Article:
WASHINGTON, Nov. 16 (UPI) -- What Americans think of as "basic" health-insurance coverage is not such a basic question, health experts said this week, noting that expectations about what health insurance is expected to do, and its decreasing ability to those things, could be contributing to the nation's healthcare crisis.
"Just finding a way to buy more people into the current system at the current price is a very different question from, 'How can we make the underlying asset more affordable?'" Mark Smith, president and CEO of the California HealthCare Foundation, said at a panel sponsored by the journal Health Affairs. "Dickering around with insurance won't solve the underlying problem."
Elements commonly included in health insurance are actually four distinct financial instruments, he said, only one of which is insurance in the classic sense -- and that is coverage to protect a person's assets from a catastrophic event like a car accident or serious illness.
The other three areas of coverage -- for preventive services, routine treatment and chronic care -- are not insurance because they are used for predictable expenses, Smith said.
But the fact that they are included in health insurance is wreaking havoc in the market for insurance by making people pay more for things they may not need or could get in another way.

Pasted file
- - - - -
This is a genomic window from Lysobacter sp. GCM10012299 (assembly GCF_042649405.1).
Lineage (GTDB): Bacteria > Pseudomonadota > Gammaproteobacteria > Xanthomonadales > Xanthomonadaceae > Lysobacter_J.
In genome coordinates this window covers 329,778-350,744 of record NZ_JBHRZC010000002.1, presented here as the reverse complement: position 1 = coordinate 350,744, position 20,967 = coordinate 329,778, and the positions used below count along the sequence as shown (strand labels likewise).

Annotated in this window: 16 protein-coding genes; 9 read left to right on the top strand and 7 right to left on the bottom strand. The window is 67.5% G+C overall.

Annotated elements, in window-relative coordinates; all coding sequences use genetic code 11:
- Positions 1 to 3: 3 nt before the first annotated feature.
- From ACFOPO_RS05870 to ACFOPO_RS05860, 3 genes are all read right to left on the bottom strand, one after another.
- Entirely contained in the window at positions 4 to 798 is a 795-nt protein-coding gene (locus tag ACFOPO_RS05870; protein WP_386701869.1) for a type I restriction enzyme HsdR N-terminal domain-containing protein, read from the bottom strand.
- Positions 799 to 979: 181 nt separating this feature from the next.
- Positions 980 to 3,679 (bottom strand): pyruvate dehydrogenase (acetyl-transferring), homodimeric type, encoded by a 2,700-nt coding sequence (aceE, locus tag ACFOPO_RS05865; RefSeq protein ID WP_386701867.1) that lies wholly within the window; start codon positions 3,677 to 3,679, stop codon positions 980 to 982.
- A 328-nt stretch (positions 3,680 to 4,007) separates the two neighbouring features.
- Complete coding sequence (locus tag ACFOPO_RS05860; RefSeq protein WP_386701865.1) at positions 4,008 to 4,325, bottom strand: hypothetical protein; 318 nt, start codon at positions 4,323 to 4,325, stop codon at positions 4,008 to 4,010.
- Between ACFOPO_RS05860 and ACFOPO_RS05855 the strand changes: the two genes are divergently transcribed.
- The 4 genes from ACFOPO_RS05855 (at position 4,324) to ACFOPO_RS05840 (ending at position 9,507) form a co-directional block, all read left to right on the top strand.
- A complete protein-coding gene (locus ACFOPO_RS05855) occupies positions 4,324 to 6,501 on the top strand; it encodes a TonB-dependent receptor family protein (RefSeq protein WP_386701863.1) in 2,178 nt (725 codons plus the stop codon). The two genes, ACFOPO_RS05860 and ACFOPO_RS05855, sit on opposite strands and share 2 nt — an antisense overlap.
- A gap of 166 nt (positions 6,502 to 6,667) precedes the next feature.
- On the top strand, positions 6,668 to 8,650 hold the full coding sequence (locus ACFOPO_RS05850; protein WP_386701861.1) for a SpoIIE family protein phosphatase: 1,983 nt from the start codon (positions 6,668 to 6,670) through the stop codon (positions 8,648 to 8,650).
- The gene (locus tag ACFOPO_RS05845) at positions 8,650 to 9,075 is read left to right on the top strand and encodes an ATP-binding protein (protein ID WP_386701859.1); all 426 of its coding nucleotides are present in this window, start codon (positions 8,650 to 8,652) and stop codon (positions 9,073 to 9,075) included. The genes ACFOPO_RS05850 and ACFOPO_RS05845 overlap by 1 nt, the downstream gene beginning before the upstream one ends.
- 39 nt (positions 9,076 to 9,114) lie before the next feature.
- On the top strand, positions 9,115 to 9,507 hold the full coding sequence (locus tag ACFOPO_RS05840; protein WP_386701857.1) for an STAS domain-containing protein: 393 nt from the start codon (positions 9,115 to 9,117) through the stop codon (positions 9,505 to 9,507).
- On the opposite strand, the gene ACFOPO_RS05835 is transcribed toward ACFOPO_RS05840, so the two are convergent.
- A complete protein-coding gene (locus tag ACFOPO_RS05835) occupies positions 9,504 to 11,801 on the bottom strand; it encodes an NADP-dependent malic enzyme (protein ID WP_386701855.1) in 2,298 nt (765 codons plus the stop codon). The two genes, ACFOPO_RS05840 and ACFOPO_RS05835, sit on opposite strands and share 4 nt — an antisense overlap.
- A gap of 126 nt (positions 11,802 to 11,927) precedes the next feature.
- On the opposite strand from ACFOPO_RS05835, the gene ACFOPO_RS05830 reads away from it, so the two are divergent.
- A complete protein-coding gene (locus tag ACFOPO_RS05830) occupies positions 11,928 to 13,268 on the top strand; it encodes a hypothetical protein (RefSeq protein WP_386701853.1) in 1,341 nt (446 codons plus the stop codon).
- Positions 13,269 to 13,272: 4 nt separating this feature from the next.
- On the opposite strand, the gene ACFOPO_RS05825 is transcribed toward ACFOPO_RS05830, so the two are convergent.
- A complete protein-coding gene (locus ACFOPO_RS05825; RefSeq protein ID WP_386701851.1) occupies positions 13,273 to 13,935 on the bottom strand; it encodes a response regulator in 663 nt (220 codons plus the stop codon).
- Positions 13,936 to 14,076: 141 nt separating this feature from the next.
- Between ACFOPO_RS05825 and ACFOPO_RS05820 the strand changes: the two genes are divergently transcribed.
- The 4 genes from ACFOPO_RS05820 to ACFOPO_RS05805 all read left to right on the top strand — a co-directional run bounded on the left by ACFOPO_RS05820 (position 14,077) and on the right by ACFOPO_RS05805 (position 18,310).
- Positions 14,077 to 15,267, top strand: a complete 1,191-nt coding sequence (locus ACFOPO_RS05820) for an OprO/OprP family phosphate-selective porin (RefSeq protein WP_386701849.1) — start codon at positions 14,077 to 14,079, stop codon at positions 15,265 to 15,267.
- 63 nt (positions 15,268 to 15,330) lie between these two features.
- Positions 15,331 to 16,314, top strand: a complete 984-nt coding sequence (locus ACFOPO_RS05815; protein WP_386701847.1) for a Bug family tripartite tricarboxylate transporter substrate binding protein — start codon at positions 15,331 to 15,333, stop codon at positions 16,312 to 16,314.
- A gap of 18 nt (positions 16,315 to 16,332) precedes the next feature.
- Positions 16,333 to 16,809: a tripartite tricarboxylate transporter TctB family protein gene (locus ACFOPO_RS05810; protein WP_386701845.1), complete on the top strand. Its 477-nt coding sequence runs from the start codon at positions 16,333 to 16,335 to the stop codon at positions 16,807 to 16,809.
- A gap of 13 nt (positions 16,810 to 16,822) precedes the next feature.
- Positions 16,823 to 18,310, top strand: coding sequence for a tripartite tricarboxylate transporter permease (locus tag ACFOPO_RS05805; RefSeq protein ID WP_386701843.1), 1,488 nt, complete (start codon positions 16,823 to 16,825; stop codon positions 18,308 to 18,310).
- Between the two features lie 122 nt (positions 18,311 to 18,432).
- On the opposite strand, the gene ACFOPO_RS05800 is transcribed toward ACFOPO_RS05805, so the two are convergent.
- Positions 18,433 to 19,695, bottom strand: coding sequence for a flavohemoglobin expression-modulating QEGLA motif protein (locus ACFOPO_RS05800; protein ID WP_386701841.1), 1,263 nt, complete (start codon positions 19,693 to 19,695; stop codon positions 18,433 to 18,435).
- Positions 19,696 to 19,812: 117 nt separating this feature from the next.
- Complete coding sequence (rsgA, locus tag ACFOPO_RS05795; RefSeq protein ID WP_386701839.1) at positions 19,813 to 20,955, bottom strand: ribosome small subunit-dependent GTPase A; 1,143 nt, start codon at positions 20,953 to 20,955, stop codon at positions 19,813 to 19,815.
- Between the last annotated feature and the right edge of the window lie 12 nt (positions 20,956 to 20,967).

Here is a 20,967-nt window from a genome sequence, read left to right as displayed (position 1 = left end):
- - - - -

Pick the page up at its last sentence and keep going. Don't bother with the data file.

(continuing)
"The thing we call 'insurance' is actually four products put together in one financial instrument which is increasingly unaffordable," he said. "If the cost of new tires is included in your auto insurance, that radically distorts the cost of your auto insurance."
For low-income individuals, protecting assets they do not have is not much of a priority, he said. However, lowering the cost of a mammogram from $800 to $150 could dramatically improve health outcomes.
To cover predictable healthcare needs, society could experiment with group preventive care funds and other financial tools, thus lowering the cost of health coverage at the same time, Smith suggested. "We should expand insurance coverage, but think about what insurance really does. Is there a different way to do the things insurance does for you?"
Even as reform packages are being proposed in Washington and elsewhere to expand basic healthcare coverage to all Americans, a recent experiment found that there is surprisingly little consensus as to what that coverage for everyone should include.
"If we're trying to find a way to expand coverage for everybody, what is it everyone should be getting?" asked Marjorie Ginsburg, executive director of Sacramento Healthcare Decisions and author of an article appearing in the November issue of the journal Health Affairs.
In the experiment, 800 healthcare consumers were divided into small groups and asked to balance coverage and cost using a computer program that forced them to make financing trade-offs.
It would be too expensive to provide employer-style insurance for everyone, Ginsburg said, so it is important to find a "floor below which no one should fall."
Consumers expressed preferences to keep cost-sharing low and make coverage as comprehensive as possible, but ultimately "people began to realize there are trade-offs," she said.